A judge's role is to make decisions. This book is about how judges undertake this task. It is about forces on the judicial role and their consequences, about empirical research from a variety of academic disciplines that observes and verifies how factors can affect how judges judge. On the one hand, judges decide by interpreting and applying the law, but much more affects judicial decision-making: psychological effects, group dynamics, numerical reasoning, biases, court processes, influences from political and other institutions, and technological advancement.
All can have a bearing on judicial outcomes. In How Judges Judge: Insights into Judicial Decision-Making Brian Barry explores how these factors, beyond the law, affect judges in their role.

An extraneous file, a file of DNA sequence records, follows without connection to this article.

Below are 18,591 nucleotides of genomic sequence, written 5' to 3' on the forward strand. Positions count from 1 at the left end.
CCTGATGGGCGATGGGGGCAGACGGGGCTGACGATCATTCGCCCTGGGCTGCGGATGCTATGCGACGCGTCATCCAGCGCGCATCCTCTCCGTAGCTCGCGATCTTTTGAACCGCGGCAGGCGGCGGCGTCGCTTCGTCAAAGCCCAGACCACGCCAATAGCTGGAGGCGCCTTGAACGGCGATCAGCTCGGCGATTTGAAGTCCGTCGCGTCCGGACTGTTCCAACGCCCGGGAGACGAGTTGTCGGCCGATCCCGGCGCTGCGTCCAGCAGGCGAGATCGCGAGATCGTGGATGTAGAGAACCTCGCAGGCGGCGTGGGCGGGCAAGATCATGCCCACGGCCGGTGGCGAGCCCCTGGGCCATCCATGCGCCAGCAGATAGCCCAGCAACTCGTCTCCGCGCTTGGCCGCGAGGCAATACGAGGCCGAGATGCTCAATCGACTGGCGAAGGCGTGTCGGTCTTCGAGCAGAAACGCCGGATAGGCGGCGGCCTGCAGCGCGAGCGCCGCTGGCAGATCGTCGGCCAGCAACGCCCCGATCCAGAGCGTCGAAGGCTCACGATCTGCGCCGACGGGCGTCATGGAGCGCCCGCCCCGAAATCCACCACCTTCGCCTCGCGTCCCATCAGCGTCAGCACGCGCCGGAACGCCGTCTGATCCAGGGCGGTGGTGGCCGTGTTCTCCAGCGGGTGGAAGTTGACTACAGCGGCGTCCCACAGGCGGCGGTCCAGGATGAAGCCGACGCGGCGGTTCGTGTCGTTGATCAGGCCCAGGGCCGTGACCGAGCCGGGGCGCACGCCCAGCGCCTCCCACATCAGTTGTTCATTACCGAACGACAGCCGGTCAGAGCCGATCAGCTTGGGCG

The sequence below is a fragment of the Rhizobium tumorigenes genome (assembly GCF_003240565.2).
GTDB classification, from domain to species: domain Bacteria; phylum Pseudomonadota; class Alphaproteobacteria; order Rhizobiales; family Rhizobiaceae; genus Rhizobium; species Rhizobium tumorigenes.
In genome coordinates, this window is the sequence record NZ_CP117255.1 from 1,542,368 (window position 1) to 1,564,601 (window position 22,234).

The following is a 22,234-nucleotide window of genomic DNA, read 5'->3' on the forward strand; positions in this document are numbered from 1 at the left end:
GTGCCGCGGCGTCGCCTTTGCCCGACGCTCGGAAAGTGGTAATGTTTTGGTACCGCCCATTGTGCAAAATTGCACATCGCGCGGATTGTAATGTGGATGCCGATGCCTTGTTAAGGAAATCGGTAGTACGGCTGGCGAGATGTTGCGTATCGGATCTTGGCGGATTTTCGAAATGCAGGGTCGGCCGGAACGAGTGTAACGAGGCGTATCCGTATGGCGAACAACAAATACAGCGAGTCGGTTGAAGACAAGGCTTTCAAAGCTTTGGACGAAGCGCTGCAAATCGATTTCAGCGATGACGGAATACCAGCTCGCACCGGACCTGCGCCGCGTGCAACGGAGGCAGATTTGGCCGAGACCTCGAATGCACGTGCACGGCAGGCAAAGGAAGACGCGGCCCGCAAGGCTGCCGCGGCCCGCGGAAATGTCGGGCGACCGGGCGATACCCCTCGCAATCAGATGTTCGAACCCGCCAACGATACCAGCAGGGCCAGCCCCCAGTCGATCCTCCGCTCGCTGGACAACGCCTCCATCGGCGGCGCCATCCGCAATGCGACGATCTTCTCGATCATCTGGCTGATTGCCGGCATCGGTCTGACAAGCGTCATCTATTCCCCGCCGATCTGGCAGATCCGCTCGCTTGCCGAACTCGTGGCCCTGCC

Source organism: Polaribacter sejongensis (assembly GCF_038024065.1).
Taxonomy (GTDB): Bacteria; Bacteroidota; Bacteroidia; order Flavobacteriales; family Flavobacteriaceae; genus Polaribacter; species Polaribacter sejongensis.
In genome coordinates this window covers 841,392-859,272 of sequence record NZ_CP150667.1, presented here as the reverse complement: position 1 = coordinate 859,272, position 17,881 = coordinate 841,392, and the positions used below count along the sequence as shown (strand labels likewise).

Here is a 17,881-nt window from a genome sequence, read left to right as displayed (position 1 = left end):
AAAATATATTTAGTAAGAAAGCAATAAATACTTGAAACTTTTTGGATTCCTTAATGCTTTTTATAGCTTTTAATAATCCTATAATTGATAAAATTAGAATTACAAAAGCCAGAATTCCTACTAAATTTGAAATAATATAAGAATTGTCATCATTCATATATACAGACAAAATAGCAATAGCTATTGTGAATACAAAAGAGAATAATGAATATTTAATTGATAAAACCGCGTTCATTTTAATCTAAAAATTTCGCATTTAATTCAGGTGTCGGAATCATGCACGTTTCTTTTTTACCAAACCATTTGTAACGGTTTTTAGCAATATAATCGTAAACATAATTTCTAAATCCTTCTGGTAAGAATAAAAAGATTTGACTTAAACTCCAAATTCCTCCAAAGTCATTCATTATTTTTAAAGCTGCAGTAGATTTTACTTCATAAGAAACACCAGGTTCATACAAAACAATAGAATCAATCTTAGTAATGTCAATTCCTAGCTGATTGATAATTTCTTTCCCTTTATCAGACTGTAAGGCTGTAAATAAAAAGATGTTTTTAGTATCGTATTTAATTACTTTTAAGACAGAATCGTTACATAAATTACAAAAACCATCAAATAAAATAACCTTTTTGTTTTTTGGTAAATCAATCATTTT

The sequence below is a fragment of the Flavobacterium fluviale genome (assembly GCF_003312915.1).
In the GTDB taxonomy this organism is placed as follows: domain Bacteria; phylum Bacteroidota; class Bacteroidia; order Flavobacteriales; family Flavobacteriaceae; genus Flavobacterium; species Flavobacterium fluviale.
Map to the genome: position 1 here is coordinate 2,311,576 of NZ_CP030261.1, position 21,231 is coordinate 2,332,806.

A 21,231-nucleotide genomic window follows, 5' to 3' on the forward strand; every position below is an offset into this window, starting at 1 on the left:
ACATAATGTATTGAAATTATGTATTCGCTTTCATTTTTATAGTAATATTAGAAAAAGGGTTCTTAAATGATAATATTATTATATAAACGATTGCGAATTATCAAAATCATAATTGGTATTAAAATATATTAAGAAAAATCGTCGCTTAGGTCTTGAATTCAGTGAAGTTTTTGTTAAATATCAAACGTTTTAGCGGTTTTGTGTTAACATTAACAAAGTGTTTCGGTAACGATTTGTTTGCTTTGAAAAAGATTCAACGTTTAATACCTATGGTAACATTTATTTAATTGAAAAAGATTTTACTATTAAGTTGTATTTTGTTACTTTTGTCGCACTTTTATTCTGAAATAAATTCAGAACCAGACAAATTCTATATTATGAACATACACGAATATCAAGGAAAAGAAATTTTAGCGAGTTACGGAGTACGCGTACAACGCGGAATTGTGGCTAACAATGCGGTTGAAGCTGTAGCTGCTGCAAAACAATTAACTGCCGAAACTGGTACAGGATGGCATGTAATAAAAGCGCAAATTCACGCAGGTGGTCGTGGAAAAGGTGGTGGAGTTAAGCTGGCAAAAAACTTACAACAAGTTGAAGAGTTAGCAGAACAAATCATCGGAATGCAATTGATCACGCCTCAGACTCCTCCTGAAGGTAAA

Case examples, judicial rulings, judges' own self-reflections on their role, and accounts from legal history complement this analysis to contextualise the research, make it more accessible, and enrich the reader's understanding and appreciation of judicial decision-making. Offering research-based insights into how judges make the decisions that can impact daily life and societies around the globe, this book will be of interest to practising and training judges, litigation lawyers, and those studying law and related disciplines.